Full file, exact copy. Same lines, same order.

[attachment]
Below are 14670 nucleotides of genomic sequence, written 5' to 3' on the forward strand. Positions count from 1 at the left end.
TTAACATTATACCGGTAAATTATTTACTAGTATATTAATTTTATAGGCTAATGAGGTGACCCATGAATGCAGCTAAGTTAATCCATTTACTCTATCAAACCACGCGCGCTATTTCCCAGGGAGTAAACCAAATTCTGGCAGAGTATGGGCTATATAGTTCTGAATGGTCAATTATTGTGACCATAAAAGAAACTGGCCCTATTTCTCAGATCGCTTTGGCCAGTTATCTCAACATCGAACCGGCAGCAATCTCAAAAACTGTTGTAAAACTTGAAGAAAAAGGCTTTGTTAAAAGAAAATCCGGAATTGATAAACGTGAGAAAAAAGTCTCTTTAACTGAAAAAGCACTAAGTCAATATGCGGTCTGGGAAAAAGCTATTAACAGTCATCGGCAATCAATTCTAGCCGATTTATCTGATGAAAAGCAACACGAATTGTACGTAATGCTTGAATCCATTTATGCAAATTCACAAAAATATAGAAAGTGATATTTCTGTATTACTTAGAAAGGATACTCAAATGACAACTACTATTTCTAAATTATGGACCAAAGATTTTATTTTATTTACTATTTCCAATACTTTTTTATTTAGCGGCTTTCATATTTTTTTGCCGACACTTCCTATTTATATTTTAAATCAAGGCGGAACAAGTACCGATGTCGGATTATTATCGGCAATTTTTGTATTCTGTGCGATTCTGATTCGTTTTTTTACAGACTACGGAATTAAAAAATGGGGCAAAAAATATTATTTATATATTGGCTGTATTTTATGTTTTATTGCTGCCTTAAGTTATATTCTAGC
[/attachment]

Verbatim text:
Below are 14670 nucleotides of genomic sequence, written 5' to 3' on the forward strand. Positions count from 1 at the left end.
TTAACATTATACCGGTAAATTATTTACTAGTATATTAATTTTATAGGCTAATGAGGTGACCCATGAATGCAGCTAAGTTAATCCATTTACTCTATCAAACCACGCGCGCTATTTCCCAGGGAGTAAACCAAATTCTGGCAGAGTATGGGCTATATAGTTCTGAATGGTCAATTATTGTGACCATAAAAGAAACTGGCCCTATTTCTCAGATCGCTTTGGCCAGTTATCTCAACATCGAACCGGCAGCAATCTCAAAAACTGTTGTAAAACTTGAAGAAAAAGGCTTTGTTAAAAGAAAATCCGGAATTGATAAACGTGAGAAAAAAGTCTCTTTAACTGAAAAAGCACTAAGTCAATATGCGGTCTGGGAAAAAGCTATTAACAGTCATCGGCAATCAATTCTAGCCGATTTATCTGATGAAAAGCAACACGAATTGTACGTAATGCTTGAATCCATTTATGCAAATTCACAAAAATATAGAAAGTGATATTTCTGTATTACTTAGAAAGGATACTCAAATGACAACTACTATTTCTAAATTATGGACCAAAGATTTTATTTTATTTACTATTTCCAATACTTTTTTATTTAGCGGCTTTCATATTTTTTTGCCGACACTTCCTATTTATATTTTAAATCAAGGCGGAACAAGTACCGATGTCGGATTATTATCGGCAATTTTTGTATTCTGTGCGATTCTGATTCGTTTTTTTACAGACTACGGAATTAAAAAATGGGGCAAAAAATATTATTTATATATTGGCTGTATTTTATGTTTTATTGCTGCCTTAAGTTATATTCTAGC